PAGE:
To replace or regenerate tissue, you could introduce new stem cells to a patient’s body. Alternatively, you could activate or stimulate the body’s own stem cells. The latter approach is being developed by Histogen. The company is focused on exposing a patient’s own stem cells to proteins and growth factors that have been produced by fibroblasts grown under simulated embryonic conditions, that is, in low oxygen and suspension cultures. The fibroblasts, which are induced to become multipotent stem cells, generate a liquid complex containing soluble biologicals with a diverse range of embryonic-like proteins. The biologicals can stimulate a patient’s own stem cells and allow regenerative applications to do animal-derived materials.
Histogen collects not only soluble proteins and growh factors, but also soluble and insoluble human extracellular matrix (hECM) materials. The hECM materials include components associated with stem cell niches in the body and scarless healing of fetal skin.
“Our in vitro studies demonstrated that the hECM supports the regulation and proliferation of human mesenchymal stem cells, as well as cell surface markers showing the maintenance of stemness, and induces the upregulation of aggrecan and Collagen II,” states Gail Naughton, PhD, Histogen’s founder and chief scientific officer. “These are important components in hyaline cartilage regeneration in damaged knees.”
In rat, rabbit, and goat models, hECM supported the regeneration of homogeneous hyaline cartilage and mature vascularized bone, whereas control knees showed only scar tissue formation. The tissue regeneration recapitulated the formation of cartilage, mineralization of the cartilage to form bone, and maturation of the cartilage to form a joint surface of a kind that is seen in embryogenesis.
The hyaline cartilage was fully attached to the adjacent cartilage, and a clear tide mark was seen. A 2020 U.S. clinical trial will study the hECM in regenerating hyaline cartilage in focal knee lesions.
The soluble hECM’s ability to reverse damage to degenerating spinal discs was also assessed. In a spinal disc study, a soluble extracellular matrix material reversed inflammation and protease activity and stimulated aggrecan secretion in a thrombin-induced ex vivo rabbit model. In vivo studies showed that within four weeks post treatment, disc height increased as compared to the control, and MRI analysis demonstrated regeneration of the disc tissue.
Histogen recently merged with Conatus Pharmaceuticals and is now listed on the NASDAQ exchange under HSTO.
In 2016, in the laboratory of Stephen F. Badylak, DVM, PhD, MD, small extracellular vesicles were seen to be physically embedded within the structural components of the extracellular matrix. This observation stimulated research that culminated in the characterization of entities now known as matrix-bound nanovesicles (MBVs).
Although MBVs are similar to fluid-phase extracellular vesicles, such as cellular-produced exosomes, the similarities between the two vesicle types end with size and shape. According to Raphael Crum, an MD-PhD candidate in Badylak’s laboratory, the characteristics that make these vesicles a unique population, and exciting for research, include their structure, function, and therapeutic potential.
Structurally, MBVs consist of a lipid membrane that transports cell signaling molecules, including microRNA (miRNA), (phospho)lipids, and proteins, that can influence processes such as macrophage activation, inflammation and fibrosis, tissue repair and remodeling, and wound healing. When MBVs are removed from their parent extracellular matrices, they recapitulate the same reconstructive remodeling and immunomodulatory properties seen with whole matrix biomaterials. MBV applications include more efficacious therapies for rheumatoid arthritis.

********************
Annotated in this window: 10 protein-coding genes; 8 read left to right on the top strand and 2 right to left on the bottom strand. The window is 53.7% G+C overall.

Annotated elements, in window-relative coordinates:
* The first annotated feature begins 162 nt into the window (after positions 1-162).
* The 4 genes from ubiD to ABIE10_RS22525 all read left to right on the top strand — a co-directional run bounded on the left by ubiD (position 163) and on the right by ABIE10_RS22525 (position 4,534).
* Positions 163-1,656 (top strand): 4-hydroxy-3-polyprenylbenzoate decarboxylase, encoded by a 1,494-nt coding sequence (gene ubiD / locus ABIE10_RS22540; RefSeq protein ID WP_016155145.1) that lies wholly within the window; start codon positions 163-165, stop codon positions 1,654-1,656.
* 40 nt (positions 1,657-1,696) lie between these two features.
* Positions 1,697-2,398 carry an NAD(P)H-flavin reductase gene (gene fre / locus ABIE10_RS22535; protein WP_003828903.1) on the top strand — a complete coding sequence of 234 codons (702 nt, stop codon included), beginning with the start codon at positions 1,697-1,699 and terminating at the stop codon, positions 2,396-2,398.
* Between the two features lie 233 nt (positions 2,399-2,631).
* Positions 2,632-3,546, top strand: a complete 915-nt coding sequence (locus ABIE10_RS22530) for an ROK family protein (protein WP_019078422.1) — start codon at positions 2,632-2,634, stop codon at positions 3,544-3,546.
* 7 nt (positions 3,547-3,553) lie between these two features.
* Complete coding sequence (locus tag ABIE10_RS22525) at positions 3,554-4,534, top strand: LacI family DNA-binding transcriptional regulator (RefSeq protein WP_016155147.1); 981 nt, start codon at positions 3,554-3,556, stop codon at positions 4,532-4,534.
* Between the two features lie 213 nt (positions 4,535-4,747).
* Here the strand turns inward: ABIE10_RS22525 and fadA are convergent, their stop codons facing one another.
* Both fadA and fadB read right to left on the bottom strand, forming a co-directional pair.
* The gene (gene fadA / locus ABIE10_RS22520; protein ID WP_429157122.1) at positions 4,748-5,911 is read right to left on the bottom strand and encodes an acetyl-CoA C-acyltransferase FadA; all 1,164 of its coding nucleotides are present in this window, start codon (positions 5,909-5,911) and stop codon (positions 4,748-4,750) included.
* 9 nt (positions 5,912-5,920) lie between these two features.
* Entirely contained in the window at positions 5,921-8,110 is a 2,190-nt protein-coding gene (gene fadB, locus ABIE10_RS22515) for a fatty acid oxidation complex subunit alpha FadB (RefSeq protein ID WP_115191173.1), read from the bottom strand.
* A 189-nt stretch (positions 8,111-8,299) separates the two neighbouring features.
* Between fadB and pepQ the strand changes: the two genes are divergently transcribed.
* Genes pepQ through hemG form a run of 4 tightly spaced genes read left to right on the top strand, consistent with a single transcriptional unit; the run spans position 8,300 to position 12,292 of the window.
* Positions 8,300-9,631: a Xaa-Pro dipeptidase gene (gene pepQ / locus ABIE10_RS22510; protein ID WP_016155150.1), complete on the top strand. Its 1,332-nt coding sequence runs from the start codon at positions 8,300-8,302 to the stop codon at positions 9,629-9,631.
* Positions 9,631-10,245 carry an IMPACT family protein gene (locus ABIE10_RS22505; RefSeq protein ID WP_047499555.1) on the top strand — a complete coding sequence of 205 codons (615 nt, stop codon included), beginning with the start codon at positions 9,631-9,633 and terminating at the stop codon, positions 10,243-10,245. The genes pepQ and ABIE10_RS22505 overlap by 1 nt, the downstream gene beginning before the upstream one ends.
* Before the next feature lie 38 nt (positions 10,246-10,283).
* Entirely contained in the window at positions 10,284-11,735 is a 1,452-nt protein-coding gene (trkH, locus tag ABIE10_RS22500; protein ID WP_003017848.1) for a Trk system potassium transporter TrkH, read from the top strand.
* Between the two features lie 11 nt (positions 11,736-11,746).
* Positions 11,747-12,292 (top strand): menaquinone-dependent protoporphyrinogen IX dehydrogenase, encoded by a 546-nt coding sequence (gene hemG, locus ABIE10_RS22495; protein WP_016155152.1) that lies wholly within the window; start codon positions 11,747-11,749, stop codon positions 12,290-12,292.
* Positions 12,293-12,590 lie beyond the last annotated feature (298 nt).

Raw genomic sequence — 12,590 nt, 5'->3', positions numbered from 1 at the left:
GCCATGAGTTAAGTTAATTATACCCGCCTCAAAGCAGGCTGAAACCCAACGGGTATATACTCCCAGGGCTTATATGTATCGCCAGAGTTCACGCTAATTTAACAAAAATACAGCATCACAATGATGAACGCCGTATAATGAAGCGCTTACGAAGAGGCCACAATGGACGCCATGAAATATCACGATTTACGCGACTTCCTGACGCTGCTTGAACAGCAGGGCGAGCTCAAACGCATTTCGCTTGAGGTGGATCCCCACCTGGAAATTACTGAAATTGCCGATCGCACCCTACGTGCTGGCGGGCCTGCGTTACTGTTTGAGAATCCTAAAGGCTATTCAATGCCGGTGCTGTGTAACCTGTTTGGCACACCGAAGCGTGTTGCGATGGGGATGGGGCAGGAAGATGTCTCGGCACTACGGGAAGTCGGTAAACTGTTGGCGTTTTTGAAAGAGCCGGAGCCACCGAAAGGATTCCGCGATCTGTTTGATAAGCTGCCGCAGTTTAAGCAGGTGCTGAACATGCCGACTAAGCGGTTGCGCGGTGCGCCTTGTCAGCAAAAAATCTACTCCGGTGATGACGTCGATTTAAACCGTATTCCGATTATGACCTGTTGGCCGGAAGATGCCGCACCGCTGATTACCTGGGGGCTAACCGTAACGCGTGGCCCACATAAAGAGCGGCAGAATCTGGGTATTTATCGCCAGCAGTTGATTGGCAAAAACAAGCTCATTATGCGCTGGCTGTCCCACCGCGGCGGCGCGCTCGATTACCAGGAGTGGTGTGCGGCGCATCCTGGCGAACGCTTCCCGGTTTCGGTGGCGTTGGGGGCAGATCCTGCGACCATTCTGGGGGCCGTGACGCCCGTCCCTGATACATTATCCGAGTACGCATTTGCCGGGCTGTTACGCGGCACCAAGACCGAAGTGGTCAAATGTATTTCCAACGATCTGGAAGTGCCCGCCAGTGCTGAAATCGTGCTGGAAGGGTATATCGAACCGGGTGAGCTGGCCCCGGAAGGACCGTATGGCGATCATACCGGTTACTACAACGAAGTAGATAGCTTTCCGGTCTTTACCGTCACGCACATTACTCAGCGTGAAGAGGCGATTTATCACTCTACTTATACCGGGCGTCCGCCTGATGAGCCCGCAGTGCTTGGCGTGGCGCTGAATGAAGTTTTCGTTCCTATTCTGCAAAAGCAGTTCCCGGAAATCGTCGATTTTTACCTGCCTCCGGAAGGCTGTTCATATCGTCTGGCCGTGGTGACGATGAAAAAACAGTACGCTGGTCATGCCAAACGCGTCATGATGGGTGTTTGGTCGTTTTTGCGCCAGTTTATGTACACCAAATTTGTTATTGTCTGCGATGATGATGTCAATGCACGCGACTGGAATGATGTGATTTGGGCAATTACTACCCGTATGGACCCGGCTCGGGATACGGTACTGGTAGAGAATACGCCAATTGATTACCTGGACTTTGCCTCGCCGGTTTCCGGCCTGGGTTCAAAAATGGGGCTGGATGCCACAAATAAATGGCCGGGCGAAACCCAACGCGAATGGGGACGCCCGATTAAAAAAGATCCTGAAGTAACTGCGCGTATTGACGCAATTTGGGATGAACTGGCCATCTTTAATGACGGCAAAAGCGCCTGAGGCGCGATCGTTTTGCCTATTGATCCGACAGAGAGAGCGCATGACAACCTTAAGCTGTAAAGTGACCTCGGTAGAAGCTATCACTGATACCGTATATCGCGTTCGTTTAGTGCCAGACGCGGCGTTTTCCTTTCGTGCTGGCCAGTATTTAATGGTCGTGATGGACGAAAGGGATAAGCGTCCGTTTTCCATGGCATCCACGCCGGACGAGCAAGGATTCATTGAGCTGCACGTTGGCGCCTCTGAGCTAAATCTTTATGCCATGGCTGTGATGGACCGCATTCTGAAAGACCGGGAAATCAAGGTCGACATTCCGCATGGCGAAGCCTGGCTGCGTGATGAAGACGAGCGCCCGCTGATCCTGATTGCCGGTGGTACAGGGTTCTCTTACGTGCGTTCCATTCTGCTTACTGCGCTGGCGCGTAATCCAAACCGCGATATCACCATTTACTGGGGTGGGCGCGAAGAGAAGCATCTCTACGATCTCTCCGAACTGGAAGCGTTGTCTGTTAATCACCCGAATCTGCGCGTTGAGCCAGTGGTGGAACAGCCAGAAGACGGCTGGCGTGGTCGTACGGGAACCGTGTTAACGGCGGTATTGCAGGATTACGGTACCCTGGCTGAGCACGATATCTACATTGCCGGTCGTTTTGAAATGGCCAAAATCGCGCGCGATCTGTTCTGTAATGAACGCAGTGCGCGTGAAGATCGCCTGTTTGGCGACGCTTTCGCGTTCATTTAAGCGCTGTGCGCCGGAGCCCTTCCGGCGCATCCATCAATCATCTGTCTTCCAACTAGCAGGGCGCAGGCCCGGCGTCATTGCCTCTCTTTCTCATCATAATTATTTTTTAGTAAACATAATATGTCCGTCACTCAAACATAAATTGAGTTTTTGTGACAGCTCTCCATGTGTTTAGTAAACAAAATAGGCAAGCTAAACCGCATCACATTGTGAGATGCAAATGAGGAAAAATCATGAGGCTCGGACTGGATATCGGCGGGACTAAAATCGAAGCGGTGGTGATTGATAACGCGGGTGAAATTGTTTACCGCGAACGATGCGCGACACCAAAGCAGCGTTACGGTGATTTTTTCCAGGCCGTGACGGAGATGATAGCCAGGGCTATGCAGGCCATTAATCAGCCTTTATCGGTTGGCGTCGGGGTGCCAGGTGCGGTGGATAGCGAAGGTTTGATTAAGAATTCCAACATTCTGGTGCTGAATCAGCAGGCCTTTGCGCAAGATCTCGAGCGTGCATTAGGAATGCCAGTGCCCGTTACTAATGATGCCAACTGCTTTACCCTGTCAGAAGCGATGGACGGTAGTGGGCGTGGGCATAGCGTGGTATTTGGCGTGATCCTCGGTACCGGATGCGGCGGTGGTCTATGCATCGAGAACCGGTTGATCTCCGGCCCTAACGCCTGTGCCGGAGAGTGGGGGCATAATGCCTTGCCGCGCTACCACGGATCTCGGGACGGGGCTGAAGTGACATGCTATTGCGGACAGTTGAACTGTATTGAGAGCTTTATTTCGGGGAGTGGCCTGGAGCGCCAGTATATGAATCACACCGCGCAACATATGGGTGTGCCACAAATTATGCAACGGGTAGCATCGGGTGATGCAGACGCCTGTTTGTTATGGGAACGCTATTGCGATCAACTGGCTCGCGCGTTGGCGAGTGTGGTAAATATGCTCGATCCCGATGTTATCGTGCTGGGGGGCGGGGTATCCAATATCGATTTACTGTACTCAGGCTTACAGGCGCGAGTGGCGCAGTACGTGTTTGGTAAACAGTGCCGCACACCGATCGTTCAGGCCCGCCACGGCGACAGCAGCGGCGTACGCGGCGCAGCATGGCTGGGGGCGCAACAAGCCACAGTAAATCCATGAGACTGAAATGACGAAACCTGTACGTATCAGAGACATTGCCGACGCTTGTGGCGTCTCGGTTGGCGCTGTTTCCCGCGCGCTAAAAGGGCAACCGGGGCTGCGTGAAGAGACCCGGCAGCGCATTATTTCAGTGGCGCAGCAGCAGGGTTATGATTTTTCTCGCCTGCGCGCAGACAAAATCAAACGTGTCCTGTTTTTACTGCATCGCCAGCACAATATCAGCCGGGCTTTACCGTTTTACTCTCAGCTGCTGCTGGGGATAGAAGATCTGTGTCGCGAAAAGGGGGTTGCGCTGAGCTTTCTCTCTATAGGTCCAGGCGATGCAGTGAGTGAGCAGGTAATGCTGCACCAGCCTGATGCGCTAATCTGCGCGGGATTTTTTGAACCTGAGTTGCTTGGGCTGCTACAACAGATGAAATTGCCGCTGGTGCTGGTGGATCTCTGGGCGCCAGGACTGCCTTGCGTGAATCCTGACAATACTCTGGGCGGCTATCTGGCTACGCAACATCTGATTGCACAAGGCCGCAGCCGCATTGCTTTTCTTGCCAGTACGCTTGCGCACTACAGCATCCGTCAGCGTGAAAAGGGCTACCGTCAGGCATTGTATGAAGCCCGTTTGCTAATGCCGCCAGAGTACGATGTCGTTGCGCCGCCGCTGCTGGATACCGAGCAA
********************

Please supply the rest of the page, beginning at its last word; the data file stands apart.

“Due to the broad immunomodulatory properties of MBVs and their cargoes, it is possible that MBVs might be used in the treatment of many other diseases and conditions stemming from a dysregulated immune response,” suggests Crum. The Badylak laboratory is currently investigating several other MBV applications in a variety of models of immune-mediated disease.
Crum believes as scientists develop a better understanding of the cellular and molecular biology involved in tissue regeneration in response to natural and synthetic biomaterials and cell-based therapies, the knowledge will facilitate the design of focused biomaterials that can operate in diverse patient and disease niches. Eventually, translational and personalized biomaterials will be developed.
Tissue-engineered medical products (TEMPs) represent a burgeoning industry, one that has drawn much attention to cell and gene therapies. Yet TEMPS, insists Tom Bollenbach, PhD, chief technology officer of the Advanced Regenerative Manufacturing Institute (ARMI), should also stimulate a reexamination of manufacturing issues.
At ARMI, a Manchester, NH-based nonprofit organization, the mission is to make consistent and cost-effective manufacturing practical by producing modular and scalable GMP-compliant processes and integrated technologies, and by developing standardized manufacturing practices. Programs are supported by awards, member-matching contributions, membership fees, and other grants and contracts.
In December 2016, the Department of Defense awarded ARMI $80M to operate BioFabUSA, which launched mid-2017. BioFabUSA is a 150+ member, public-private partnership comprising companies, academic institutions, and not-for-profit organizations in the TEMP ecosystem. Members are eligible for funding. To date, over $33.3M has been approved for TEMP manufacturing projects. BioFabConsulting, a premier regulatory consulting firm for complex TEMPs, supports members.
BioFabUSA has identified capability gaps preventing scalable, consistent, and cost-effective manufacturing. These include the need for a robust supply chain of more consistent raw materials, increased automation, more appropriately designed equipment, better measurement and data management tools, methods for the preservation and transport of cells and tissues, and scalable manufacturing processes and methodologies.
To close these capability gaps and help achieve BioFabUSA’s goals, membership teams are collaborating on the development of the modular Tissue Foundry manufacturing system. The Tissue Foundry, which integrates many developing platform technologies, can be reconfigured to produce any TEMP, and, ultimately, will be validated to allow GMP-compliant manufacturing.
“In the past, TEMP manufacturing seemed too complicated and too costly,” says Bollenbach. “Manufacturing improvements, new tools, measurement technologies, and manufacturing data will drive the cost reductions needed to attract investors and more widely advance the field.”